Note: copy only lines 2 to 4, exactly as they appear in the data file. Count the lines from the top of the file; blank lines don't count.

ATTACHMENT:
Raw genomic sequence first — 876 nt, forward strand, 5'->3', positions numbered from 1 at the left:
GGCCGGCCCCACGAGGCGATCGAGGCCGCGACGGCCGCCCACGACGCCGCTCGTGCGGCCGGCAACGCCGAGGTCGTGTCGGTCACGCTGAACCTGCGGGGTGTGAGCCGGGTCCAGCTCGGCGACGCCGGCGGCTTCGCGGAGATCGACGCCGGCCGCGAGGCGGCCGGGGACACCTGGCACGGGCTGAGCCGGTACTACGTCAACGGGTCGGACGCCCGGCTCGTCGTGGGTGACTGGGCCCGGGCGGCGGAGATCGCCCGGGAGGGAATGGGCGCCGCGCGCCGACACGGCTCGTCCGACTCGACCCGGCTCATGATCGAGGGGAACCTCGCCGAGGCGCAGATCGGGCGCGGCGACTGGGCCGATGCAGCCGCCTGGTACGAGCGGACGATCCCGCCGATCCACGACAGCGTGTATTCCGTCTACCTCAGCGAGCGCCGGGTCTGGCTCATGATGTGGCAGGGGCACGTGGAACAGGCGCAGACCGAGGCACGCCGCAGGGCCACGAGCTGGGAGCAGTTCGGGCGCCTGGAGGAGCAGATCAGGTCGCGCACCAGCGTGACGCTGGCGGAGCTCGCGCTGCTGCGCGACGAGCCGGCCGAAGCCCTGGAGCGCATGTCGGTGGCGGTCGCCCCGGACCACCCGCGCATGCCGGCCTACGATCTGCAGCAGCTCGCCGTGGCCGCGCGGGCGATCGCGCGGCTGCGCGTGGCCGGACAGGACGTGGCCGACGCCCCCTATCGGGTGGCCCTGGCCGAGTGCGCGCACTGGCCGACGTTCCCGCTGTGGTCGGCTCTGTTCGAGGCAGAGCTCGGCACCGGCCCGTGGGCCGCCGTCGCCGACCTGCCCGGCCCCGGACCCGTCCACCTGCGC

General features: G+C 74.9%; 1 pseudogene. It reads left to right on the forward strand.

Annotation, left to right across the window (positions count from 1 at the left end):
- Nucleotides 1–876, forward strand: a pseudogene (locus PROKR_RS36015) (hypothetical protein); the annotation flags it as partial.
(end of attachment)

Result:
GGCCGGCCCCACGAGGCGATCGAGGCCGCGACGGCCGCCCACGACGCCGCTCGTGCGGCCGGCAACGCCGAGGTCGTGTCGGTCACGCTGAACCTGCGGGGTGTGAGCCGGGTCCAGCTCGGCGACGCCGGCGGCTTCGCGGAGATCGACGCCGGCCGCGAGGCGGCCGGGGACACCTGGCACGGGCTGAGCCGGTACTACGTCAACGGGTCGGACGCCCGGCTCGTCGTGGGTGACTGGGCCCGGGCGGCGGAGATCGCCCGGGAGGGAATGGGCGCCGCGCGCCGACACGGCTCGTCCGACTCGACCCGGCTCATGATCGAGGGGAACCTCGCCGAGGCGCAGATCGGGCGCGGCGACTGGGCCGATGCAGCCGCCTGGTACGAGCGGACGATCCCGCCGATCCACGACAGCGTGTATTCCGTCTACCTCAGCGAGCGCCGGGTCTGGCTCATGATGTGGCAGGGGCACGTGGAACAGGCGCAGACCGAGGCACGCCGCAGGGCCACGAGCTGGGAGCAGTTCGGGCGCCTGGAGGAGCAGATCAGGTCGCGCACCAGCGTGACGCTGGCGGAGCTCGCGCTGCTGCGCGACGAGCCGGCCGAAGCCCTGGAGCGCATGTCGGTGGCGGTCGCCCCGGACCACCCGCGCATGCCGGCCTACGATCTGCAGCAGCTCGCCGTGGCCGCGCGGGCGATCGCGCGGCTGCGCGTGGCCGGACAGGACGTGGCCGACGCCCCCTATCGGGTGGCCCTGGCCGAGTGCGCGCACTGGCCGACGTTCCCGCTGTGGTCGGCTCTGTTCGAGGCAGAGCTCGGCACCGGCCCGTGGGCCGCCGTCGCCGACCTGCCCGGCCCCGGACCCGTCCACCTGCGC

General features: G+C 74.9%; 1 pseudogene. It reads left to right on the forward strand.

Annotation, left to right across the window (positions count from 1 at the left end):